The following is a case law paper that I completed for my Communication Law class at Ohio University. Gracious thanks to Scripps professor Aimee Edmondson for her guidance during my research.
With the invention of the Internet, reporting on sports has expanded far beyond newspapers and magazines and onto the Web. Blogs first began appearing in the late 1990s, and changed the way news organizations presented the news to its readers. In 2003, Myspace was created, followed by Facebook in 2004, and Twitter in 2006. All of these sites fall under the social media category, which has risen in cultural significance during the new millennium. Social media is a defining aspect of the adolescent and young adult generation of Americans.
Since these developments are rather recent and groundbreaking, the governing entities of sports leagues, specifically the National Collegiate Athletic Association (NCAA) must adapt to the changing landscape of how journalists and athletes operate these new technologies. While there have been no cases in the United States federal court system that directly confront the First Amendment conflicts the technologies have created, there has been groundwork laid in the circuit courts, the Supreme Court as well as First Amendment debate that may guide us in determining what stance the Supreme Court would take should such a case present itself to the court.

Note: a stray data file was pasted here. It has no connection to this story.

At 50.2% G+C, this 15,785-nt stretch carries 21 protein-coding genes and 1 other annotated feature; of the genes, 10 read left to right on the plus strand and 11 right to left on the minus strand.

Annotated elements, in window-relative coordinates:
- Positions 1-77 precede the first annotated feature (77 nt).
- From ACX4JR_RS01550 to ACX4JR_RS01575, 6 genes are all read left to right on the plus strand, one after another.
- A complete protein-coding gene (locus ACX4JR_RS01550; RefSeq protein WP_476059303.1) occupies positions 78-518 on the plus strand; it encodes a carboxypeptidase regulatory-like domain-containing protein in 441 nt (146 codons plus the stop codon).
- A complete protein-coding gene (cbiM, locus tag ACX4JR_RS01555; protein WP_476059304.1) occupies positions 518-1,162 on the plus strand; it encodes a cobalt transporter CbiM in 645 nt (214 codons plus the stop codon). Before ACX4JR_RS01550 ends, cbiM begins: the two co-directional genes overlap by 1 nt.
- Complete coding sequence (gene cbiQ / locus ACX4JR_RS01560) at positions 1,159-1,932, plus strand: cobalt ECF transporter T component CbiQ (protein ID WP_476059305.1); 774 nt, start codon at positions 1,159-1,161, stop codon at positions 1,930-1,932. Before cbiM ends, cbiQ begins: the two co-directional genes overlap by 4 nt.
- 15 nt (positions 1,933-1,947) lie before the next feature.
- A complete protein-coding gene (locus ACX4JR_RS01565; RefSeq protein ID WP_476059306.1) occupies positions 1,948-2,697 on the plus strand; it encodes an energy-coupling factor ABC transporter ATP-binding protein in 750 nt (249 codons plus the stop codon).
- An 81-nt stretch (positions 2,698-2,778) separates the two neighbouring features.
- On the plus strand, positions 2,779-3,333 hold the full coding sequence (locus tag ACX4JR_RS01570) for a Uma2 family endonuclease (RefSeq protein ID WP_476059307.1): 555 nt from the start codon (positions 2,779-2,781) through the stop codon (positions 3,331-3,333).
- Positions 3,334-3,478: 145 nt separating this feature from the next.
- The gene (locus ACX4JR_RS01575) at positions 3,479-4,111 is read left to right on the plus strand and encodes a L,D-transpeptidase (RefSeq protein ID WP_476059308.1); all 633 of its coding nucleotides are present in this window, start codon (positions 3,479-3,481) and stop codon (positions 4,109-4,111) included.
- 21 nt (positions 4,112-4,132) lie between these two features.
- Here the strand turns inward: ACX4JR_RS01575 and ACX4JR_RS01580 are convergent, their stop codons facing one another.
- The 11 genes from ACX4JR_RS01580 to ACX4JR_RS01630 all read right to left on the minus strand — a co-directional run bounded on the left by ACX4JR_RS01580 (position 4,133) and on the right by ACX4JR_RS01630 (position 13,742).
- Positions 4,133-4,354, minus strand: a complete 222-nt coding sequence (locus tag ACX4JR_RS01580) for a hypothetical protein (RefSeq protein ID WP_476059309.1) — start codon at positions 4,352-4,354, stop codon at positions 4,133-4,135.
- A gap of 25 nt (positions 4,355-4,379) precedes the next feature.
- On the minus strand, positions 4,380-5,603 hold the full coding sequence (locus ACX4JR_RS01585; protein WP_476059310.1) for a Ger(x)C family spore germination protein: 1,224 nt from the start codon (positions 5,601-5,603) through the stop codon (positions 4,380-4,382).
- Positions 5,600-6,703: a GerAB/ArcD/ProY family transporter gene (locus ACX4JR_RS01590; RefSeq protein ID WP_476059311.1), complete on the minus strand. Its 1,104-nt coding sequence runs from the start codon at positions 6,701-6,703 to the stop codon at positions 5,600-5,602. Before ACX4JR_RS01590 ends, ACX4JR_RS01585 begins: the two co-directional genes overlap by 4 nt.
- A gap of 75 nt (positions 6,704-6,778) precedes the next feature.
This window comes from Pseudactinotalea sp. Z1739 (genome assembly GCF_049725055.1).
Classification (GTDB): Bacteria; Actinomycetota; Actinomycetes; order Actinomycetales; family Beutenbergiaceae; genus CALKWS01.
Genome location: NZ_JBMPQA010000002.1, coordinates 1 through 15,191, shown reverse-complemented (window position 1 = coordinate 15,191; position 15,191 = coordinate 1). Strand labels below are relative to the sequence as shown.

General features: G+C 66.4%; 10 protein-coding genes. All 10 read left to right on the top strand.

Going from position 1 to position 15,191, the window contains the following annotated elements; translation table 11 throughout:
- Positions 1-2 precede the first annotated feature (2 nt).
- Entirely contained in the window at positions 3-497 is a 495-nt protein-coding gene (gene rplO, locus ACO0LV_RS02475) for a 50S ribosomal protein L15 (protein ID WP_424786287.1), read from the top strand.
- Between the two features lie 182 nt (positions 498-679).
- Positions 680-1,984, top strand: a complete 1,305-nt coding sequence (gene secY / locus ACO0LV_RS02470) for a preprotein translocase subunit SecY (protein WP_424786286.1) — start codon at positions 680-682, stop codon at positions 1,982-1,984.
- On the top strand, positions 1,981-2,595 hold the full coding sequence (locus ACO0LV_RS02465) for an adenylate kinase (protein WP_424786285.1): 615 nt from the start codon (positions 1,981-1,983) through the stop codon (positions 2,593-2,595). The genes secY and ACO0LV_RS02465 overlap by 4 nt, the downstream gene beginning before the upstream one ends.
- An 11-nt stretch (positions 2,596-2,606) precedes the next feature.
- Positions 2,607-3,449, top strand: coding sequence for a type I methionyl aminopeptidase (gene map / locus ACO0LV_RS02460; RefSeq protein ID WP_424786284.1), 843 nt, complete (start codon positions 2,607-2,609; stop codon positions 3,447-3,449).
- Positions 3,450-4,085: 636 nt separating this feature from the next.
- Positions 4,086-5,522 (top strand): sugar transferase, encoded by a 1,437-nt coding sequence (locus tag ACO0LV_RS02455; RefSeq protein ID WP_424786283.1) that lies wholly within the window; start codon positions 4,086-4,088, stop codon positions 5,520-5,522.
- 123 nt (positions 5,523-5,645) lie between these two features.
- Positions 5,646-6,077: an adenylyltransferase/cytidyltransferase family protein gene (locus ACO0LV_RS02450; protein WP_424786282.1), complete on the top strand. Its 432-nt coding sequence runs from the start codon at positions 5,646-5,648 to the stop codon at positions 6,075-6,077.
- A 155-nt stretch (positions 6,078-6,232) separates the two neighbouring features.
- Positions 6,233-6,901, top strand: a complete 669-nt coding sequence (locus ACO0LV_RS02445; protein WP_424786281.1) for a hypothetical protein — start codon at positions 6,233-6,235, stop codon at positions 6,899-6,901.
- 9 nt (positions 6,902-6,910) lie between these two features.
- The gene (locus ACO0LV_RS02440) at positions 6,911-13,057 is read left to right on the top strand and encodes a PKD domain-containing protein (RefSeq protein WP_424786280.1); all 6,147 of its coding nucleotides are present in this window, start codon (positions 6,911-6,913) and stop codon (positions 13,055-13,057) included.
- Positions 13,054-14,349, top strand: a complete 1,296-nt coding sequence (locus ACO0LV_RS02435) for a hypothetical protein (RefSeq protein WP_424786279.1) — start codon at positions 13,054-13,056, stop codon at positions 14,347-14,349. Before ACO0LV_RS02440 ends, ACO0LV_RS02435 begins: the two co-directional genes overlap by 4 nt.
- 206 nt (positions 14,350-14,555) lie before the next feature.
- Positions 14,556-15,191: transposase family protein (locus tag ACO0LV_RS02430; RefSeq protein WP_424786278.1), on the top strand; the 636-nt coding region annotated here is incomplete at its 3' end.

To set the stage, we can review one instance in which First Amendment rights and copyright law were brought into question. In June 2007, Brian Bennett, a sportswriter for the Louisville, Kentucky Courier-Journal, was stripped of his media credentials and ejected at an NCAA super regional game between the University of Louisville and Oklahoma State University for live blogging during the game. The ejection set off a firestorm of debate as to whether blogging from an athletic event is allowable under the First Amendment.
According to Courier-Journal executive editor Bennie L. Ivory, “It’s clearly a First Amendment issue. This is part of the evolution of how we present the news to our readers…” He went on to accuse the NCAA of “extortion and thuggery” when he learned that representatives from the University of Louisville told Courier-Journal staff members that “if the school did not revoke Bennett’s credential it would jeopardize the school’s chances of hosting a future NCAA baseball event.” (Bozich)